Looking back at the Paracels as a source of the South China Sea dispute

The dispute reaches back to the 19th century and was close to provoking war in 1947 between France and China


To the east of Central Vietnam and south of Chinese Hainan, a group of tiny islands is causing discord in the South China Sea. The key to understanding the conflict goes back far further than contemporary headlines.

Vietnam is one of the countries that has long claimed sovereignty to the Paracels, yet they are under Chinese control. The reason can be found in a dramatic French-Chinese standoff in 1947 and a narrowly avoided war.

Disputed ground

The Vietnamese Nguyen dynasty first claimed the Paracels in 1816. Yet France, after colonising Vietnam, did not show much interest in them and China developed a rival claim in 1909. Fearing Japanese expansionism, France reasserted the Annamese (Vietnamese) claim in 1931.

When France dispatched a Franco-Vietnamese force to occupy the islands in 1938 and build a lighthouse, they found that Japan was there before them. During World War II, the Paracels were occupied by Japanese-Taiwanese and French-Vietnamese forces living side by side. Following the Japanese surrender in August 1945, the islands were abandoned and left to fishermen who stayed there on a seasonal basis.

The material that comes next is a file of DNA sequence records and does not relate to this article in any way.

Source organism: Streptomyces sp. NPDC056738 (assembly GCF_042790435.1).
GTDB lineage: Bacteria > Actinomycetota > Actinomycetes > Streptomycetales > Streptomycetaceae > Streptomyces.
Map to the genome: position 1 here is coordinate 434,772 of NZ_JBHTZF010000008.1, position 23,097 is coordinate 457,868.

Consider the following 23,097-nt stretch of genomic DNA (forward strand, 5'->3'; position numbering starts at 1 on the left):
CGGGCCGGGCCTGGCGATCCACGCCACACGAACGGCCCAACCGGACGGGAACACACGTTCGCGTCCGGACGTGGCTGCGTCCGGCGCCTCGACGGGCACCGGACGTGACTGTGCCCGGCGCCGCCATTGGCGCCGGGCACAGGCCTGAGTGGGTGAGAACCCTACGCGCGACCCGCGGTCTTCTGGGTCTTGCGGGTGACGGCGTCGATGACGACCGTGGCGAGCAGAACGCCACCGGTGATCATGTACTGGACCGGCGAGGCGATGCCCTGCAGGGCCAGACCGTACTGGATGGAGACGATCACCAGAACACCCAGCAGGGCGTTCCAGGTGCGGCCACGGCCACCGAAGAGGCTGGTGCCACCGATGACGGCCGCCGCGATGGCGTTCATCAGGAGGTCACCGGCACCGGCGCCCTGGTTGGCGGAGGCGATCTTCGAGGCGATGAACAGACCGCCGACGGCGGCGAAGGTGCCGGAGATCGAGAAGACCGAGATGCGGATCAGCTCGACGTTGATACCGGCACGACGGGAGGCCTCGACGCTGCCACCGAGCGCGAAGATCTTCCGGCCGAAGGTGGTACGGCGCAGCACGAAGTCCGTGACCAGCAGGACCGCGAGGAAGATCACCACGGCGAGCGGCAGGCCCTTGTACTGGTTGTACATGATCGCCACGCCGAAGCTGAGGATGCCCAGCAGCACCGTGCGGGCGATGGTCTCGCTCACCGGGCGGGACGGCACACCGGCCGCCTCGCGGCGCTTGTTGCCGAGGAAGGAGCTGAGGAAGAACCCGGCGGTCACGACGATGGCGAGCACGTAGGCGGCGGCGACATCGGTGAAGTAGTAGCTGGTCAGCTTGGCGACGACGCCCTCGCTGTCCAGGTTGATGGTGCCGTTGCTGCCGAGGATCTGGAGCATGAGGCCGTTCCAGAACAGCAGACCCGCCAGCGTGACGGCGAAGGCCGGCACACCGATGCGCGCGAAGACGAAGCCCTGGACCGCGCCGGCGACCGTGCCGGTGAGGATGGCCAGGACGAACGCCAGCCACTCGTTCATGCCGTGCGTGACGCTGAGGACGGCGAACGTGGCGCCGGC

A reconnaissance plane in November 1946 confirmed what a French ship had spotted in May: the islands were now unoccupied.

The 1947 standoff

In October 1946, the French government instructed its high commissioner in Saigon to establish a presence in the largest of the Paracels, Woody Island, and erect a meteorological station. High commissioner Georges Thierry d’Argenlieu was, however, busy preparing for war against the Ho Chi Minh’s Democratic Republic of Vietnam.

The First Indochina War broke out in Hanoi on 19 December 1946. While the French and Viet Minh were fighting from house to house in densely populated Hanoi, the high commissioner decided to send a naval ship to the unoccupied Paracels in response to the French government’s instruction.

However, this time China got there first. A French reconnaissance plane observed a group of men on Woody Island, waving Chinese flags on 10 January. When the French naval ship, Le Tonkinois, arrived seven days later the vessel was met by a Chinese detachment with three officers and 60 men.

The French notified the Chinese that the Paracels were Vietnamese territory, under French protection, and demanded they promptly leave. They refused. Threats and bribes were proffered to no effect.

Alarm bells rang in Paris and Nanjing, the capital of China’s Nationalist government. France could not afford a war with China at a time when it was fighting Ho Chi Minh’s Viet Minh forces. This would risk Chinese intervention in support of the Viet Minh.

On his side, Chinese leader Chiang Kai-shek was under pressure from his Kuomintang Party to stand firm behind his nation’s sovereignty claims in the South China Sea. Although he needed to concentrate on his war with Mao Zedong’s Red Army, Chiang could not make concessions to colonial power.